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Jun 3, 2016 12:48 AM

5 dead, 4 missing after Army truck swept away in Texas flood

The Associated Press

FORT HOOD, Texas (AP) Five soldiers were killed and four were missing after an Army troop carrier was washed from a low-water crossing and overturned Thursday in a rain-swollen creek at Fort Hood, the Texas Army post said.

Three soldiers were found dead shortly after the 2 -ton truck was toppled by the swift current of Owl Creek during a morning training exercise. Two more bodies were found late Thursday night, according to a Fort Hood statement. Three soldiers were rescued and were hospitalized in stable condition.

No further details were provided in the statement, but spokesman Chris Haug said the search continued for the four soldiers who remain missing. Army officials planned a briefing early Friday to provide an update.

Aerial and ground crews searched the 20-mile creek that winds through heavily wooded terrain on the northern fringe of the sprawling Army base. Army aircraft, canine search teams, swift-water rescue watercraft and heavy trucks were being used.

The Army did not release the names of the dead because it was still notifying relatives.

Parts of Texas have been inundated with rain in the last week at least six deaths have been blamed on flooding and more than half of the state is under flood watches or warnings, including the counties near Fort Hood.

Fort Hood spokesman John Miller said the crossing was flooded by two days of intermittent heavy rains when the swift water swept the truck, called a Light Medium Tactical Vehicle, from the road. The vehicle resembles a flatbed truck with a walled bed and is used to carry troops.

Texas Gov. Greg Abbott issued a statement saying the state "stands ready to provide any assistance to Fort Hood as they deal with this tragedy."

Across the state, many were watching a new batch of storms that could dump up to 10 inches of rain from Thursday through Saturday and worsen flooding caused by rivers and other waterways that already have risen to record levels.

The heaviest rainfall Thursday night was reported in LaPorte, on the western shore of Galveston Bay, where 4.36 inches was recorded between 5 p.m. and 8 p.m.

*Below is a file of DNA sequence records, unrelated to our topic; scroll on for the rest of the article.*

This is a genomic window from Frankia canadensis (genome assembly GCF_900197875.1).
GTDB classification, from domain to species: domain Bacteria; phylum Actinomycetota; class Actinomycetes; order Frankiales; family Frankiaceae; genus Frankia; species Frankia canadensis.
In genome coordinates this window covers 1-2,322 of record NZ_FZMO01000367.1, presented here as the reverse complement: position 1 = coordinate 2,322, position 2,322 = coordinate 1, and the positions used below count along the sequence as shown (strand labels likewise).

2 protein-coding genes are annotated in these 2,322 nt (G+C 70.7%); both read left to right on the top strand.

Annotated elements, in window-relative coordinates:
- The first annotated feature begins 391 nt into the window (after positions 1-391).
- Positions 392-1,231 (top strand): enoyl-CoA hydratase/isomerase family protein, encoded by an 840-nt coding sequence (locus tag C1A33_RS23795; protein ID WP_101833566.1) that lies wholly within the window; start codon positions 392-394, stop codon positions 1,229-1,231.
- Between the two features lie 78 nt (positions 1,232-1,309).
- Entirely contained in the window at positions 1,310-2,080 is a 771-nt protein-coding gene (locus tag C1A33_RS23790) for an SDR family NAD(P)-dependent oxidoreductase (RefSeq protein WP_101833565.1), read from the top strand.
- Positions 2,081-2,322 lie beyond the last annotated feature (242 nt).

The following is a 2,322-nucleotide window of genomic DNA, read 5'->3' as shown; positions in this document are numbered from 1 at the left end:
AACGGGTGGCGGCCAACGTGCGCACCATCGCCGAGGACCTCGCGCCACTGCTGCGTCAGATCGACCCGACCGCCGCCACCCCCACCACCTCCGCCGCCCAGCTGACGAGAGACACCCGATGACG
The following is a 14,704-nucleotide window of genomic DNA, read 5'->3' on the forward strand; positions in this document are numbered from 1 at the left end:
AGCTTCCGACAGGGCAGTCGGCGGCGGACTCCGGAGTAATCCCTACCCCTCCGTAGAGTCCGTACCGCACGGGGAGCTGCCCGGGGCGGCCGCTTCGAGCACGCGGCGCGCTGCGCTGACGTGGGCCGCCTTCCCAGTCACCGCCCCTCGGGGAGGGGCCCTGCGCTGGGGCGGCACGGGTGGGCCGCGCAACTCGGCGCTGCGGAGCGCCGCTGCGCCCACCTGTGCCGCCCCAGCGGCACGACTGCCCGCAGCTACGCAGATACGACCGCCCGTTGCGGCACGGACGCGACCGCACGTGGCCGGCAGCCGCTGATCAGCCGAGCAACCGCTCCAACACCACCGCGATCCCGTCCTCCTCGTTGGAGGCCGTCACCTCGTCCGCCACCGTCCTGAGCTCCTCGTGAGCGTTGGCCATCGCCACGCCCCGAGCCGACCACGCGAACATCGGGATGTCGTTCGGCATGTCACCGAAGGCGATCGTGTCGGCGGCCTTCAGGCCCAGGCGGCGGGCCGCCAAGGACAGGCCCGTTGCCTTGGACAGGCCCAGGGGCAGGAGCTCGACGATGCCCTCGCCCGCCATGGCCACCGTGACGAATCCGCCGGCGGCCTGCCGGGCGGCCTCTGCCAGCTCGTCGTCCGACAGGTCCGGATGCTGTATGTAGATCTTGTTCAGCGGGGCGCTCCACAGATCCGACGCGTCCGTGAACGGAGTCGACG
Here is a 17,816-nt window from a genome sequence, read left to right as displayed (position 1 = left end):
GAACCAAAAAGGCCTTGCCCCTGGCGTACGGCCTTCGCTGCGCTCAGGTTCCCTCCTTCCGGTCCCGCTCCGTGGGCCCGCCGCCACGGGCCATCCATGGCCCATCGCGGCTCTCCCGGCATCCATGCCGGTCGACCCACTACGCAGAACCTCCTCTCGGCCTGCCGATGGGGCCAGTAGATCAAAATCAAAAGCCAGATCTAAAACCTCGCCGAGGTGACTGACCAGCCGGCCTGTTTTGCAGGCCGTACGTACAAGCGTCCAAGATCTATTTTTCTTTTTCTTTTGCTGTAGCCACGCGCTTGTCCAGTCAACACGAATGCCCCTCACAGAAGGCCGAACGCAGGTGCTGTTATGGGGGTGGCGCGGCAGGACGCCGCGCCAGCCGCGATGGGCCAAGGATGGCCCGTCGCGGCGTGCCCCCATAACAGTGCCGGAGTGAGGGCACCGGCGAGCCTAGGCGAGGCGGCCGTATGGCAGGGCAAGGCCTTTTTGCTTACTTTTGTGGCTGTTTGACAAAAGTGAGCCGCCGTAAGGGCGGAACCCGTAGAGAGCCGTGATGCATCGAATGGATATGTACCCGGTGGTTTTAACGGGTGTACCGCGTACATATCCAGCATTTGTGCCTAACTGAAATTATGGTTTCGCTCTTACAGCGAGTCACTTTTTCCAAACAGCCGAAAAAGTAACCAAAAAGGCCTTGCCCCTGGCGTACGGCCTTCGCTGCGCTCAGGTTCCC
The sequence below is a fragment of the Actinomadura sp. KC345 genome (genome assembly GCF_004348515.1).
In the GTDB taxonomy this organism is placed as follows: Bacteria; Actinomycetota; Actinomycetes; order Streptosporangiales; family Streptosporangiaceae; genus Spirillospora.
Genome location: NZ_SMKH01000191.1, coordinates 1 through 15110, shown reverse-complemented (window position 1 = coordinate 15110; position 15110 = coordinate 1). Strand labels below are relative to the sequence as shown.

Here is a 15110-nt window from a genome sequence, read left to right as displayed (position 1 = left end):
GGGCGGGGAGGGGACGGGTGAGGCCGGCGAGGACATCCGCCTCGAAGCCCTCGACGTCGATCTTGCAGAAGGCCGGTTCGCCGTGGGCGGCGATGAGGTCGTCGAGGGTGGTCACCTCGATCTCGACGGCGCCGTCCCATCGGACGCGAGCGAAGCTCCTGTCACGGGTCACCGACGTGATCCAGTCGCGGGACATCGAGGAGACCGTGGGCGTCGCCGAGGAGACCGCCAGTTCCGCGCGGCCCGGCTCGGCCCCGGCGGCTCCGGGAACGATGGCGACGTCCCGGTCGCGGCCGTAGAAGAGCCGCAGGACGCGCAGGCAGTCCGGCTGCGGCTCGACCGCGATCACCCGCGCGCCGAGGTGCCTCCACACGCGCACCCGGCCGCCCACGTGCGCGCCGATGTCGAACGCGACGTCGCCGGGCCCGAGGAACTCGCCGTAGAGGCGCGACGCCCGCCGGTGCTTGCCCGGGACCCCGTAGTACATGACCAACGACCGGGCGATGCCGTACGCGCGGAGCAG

Earlier, a storm system that moved through the Houston area Wednesday night and Thursday morning dumped nearly 8 inches of rain in some of the city's northern suburbs, causing flooding in some neighborhoods. In Fort Bend County, southwest of Houston, about 1,400 homes have been affected by the Brazos River, swollen by heavy rainfall from last week.

The river reached 54.8 feet in Fort Bend County 4 feet higher than the record set in 1994 with water spilling into neighborhoods that hadn't previously flooded. Officials say levels in the Brazos have not dropped much and additional rainfall could make the flooding worse.

"With the rain that's predicted, that's not going to help things as that water has no place to go," said Lt. Lowell Neinast, with the police department in Richmond, where more than 700 people have been evacuated.

Fort Bend County emergency management coordinator Jeff Braun said officials have worked to warn and prepare residents ahead of the additional rainfall.

More than 50 people are staying at shelters in Fort Bend County, one of the 31 included in a disaster declaration by Abbott. Braun said it could be at least a week before the flooding recedes and residents can go home.

This week's storms are the latest in a string of torrential rains since May 2015 that have put swaths of the state underwater. Some areas now overwhelmed by water had run dry two years ago due to drought conditions.

Other areas of Texas dealing with heavy rainfall include Bexar County, where San Antonio is located. Parts of that county got more than 4 inches of rain Wednesday and Thursday, causing more than 20 streets and roadways including parts of Interstate 35 in San Antonio to be temporarily shut down.

The rising Colorado River was expected to cause minor flooding in the coming days around Bastrop and La Grange, cities located southeast of Austin, according to the National Weather Service.


Lozano reported from Houston. Associated Press writer Terry Wallace in Dallas also contributed to this report.


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